The reduction in total commuting has knock-on effects for the timing and location of daily travel. Fewer commuters traveling to and from work means less demand for road space and transit during conventional rush hours. Instead, people are more likely to leave their homes starting around lunchtime to eat, exercise, or run errands (confirming what other studies are finding).
Just as importantly, the general pattern of “commute less, errand more” holds in all of the country’s 109 largest metro areas. This isn’t surprising—every metro area has a sizable advanced services economy (business and professional services, finance and insurance, etc.), meaning there is a significant tranche of workers who could have suddenly switched to working from home over the past three years. And because everyone still needs to eat or run other errands, those non-commuters can no longer trip chain on their way to or from the office. The net result is a geographically consistent effect, at least when it comes to commuting.
Total miles traveled are shifting in wildly different ways across the country
The rapid rise in telecommuting, lower roadway congestion, and emptier transit vehicles all could suggest that Americans aren’t traveling as much as they used to. But when diving into individual metro areas, that story fractures. In fact, in most of the 109 metro areas we studied, personal miles traveled (PMT) increased between 2019 and 2022.
Many of these increases are relatively minor: 30 metro areas saw their household PMT rise, but by less than 3%. But there are also metro areas where household PMT rose over 10%, including North Port-Sarasota-Bradenton, Fla. and Fayetteville, N.C. As Figure 3 shows, metro areas with the largest PMT increases are clustered from the southern Great Plains to the southern Atlantic coast. And overwhelmingly, the largest PMT increases occurred in some of the smaller metro areas we studied; although large metro areas such as Tampa, Fla. (6.8%), Houston (2.7%), and Philadelphia (2.5%) all saw their household PMT rise as well.
Still, many metro areas did see sustained drops in total travel distances over the three-year period. All but two California metro areas (Stockton and Fresno) had lower PMT levels, with both Bay Area metro areas (San Jose-Sunnyvale-Santa Clara and San Francisco-Oakland-Berkely) continuing to see the largest declines. Some of the Great Lakes’ oldest and largest metro areas (including Chicago-Naperville-Elgin, Ill.-Ind.-Wis. and Detroit-Warren-Dearborn, Mich.) experienced the country’s largest declines, which aligns with reporting about their major drops in downtown workers. Madison, Wis. and Lansing, Mich.—both state capitals with large public universities—saw major PMT drops too.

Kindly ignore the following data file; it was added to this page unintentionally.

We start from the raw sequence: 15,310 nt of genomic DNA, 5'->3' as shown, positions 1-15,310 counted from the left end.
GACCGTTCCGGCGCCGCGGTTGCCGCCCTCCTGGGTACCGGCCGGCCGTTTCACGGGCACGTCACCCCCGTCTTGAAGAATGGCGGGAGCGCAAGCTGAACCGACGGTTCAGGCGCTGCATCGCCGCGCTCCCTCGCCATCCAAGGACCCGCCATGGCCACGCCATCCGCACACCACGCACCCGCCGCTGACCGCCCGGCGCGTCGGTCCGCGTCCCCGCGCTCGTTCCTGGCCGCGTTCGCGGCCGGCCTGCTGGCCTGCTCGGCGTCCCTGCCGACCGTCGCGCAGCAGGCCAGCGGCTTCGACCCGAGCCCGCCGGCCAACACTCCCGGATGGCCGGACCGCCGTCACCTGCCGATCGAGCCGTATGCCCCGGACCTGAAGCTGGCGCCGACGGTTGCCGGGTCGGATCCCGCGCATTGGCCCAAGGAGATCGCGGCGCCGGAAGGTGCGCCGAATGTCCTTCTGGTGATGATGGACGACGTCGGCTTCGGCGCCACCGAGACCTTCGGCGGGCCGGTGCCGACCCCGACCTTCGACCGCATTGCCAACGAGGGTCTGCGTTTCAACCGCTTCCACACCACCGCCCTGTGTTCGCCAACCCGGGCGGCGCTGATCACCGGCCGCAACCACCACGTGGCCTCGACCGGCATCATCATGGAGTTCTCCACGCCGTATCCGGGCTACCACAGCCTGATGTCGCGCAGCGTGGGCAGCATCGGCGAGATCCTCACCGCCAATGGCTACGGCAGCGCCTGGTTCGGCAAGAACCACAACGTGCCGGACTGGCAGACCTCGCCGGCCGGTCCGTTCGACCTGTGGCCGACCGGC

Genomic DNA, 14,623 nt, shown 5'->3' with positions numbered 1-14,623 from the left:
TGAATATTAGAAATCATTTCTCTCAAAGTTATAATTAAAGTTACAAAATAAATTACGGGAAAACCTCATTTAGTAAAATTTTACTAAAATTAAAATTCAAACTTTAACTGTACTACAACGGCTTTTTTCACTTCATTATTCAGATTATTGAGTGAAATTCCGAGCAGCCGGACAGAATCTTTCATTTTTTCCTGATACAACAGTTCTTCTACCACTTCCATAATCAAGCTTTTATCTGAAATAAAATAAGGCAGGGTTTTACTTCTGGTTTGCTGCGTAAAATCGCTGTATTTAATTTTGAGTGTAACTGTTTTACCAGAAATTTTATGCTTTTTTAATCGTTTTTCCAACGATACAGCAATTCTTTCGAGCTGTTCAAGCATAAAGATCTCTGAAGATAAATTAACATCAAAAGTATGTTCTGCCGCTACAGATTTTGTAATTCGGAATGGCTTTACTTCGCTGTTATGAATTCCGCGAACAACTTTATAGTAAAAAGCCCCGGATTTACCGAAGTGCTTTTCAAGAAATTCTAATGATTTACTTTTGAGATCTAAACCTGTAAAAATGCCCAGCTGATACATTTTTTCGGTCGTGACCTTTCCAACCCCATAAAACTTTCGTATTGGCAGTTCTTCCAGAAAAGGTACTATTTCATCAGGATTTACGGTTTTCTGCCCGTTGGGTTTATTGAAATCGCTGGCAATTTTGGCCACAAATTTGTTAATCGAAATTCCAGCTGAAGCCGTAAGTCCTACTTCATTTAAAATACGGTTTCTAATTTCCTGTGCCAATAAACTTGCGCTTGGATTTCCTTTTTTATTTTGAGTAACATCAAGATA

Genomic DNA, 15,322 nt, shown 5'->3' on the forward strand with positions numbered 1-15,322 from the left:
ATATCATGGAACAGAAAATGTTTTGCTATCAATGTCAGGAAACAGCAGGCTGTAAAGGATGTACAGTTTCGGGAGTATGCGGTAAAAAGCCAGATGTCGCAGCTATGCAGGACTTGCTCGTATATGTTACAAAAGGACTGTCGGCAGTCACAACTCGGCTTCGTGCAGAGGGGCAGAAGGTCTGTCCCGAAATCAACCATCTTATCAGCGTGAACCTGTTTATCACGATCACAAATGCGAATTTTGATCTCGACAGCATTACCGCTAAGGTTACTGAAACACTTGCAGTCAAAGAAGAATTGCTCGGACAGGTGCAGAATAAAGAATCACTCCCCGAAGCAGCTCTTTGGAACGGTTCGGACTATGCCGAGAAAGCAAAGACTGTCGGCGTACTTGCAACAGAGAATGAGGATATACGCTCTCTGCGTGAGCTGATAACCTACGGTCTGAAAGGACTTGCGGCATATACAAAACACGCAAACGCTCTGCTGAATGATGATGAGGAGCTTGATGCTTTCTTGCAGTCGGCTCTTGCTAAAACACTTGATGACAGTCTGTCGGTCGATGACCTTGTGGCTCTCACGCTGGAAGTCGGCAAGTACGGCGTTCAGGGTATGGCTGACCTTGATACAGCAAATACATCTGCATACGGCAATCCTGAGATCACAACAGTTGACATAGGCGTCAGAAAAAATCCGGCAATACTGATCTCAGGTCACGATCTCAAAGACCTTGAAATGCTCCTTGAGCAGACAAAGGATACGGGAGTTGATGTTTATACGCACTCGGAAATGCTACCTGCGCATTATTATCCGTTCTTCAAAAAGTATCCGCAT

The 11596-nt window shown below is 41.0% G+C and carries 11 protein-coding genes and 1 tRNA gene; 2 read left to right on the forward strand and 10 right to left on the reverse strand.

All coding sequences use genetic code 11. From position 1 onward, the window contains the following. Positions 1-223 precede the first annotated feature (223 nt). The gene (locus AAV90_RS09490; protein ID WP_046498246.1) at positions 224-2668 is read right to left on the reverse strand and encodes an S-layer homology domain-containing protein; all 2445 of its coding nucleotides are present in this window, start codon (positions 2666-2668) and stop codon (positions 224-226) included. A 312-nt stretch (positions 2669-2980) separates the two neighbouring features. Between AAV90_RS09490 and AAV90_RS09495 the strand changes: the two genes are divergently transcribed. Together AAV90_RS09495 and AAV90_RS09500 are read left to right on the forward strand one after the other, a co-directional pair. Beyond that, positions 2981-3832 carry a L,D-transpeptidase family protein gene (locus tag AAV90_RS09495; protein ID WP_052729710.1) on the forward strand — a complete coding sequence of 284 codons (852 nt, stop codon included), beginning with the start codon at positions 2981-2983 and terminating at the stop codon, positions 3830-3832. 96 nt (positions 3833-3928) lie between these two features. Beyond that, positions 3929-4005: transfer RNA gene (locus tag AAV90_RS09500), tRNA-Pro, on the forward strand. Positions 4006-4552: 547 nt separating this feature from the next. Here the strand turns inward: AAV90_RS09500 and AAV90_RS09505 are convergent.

Unfortunately, there’s no easy way to explain the different patterns across the country.3 Certain variables do show a generally consistent impact on PMT, but there are always enough exceptions to question any kind of universal outcome.
The most logical guess is that metro areas with relatively more people working in industries with the highest telecommuting rates would register the largest drops in PMT. That’s certainly the case in some high-tech, advanced service, and educational hubs such as San Jose, Calif., Boston, and Madison, Wis. Yet metro areas Atlanta and Des Moines, Iowa have some of the highest location quotients in these industries, and they both saw household PMT rise by 3% and 2%, respectively.
Change in total metropolitan population doesn’t do a great job explaining PMT changes either. We know that starting in 2020, many people migrated away from the country’s more expensive metro areas, with many moving to more sprawling Southeast and Mountain West locations—which could mean the average household PMT in those places would rise. But while there was a positive relationship between the two variables, there were plenty of exceptions, including Las Vegas, Salt Lake City, and San Antonio.
Per-capita economic growth—measured by gross regional product (GRP)—also did not correlate with household PMT change. In fact, there was essentially no relationship between economic growth and overall travel behavior (Figure 4). As other researchers have found, vehicle miles traveled (VMT, a subset of PMT) and gross domestic product (GDP) began to decouple in the 1990s after decades of parallel growth. This most recent three-year period only reinforces that a healthy metropolitan economy is unrelated to travel distances.
We looked at a sweeping set of variables—including housing costs, population density, presence of a state capital, even change in average household size—and couldn’t find either a single variable or a controlled set of multiple variables that consistently explained changes in household PMT at the metropolitan scale. This doesn’t mean those individual metrics don’t matter, or that a better explanatory model can’t be built. Instead, our takeaway is that summarizing data up to the metropolitan area may not be enough for this economic and cultural moment. We need to get more granular.
Transportation’s future may be decided at the neighborhood scale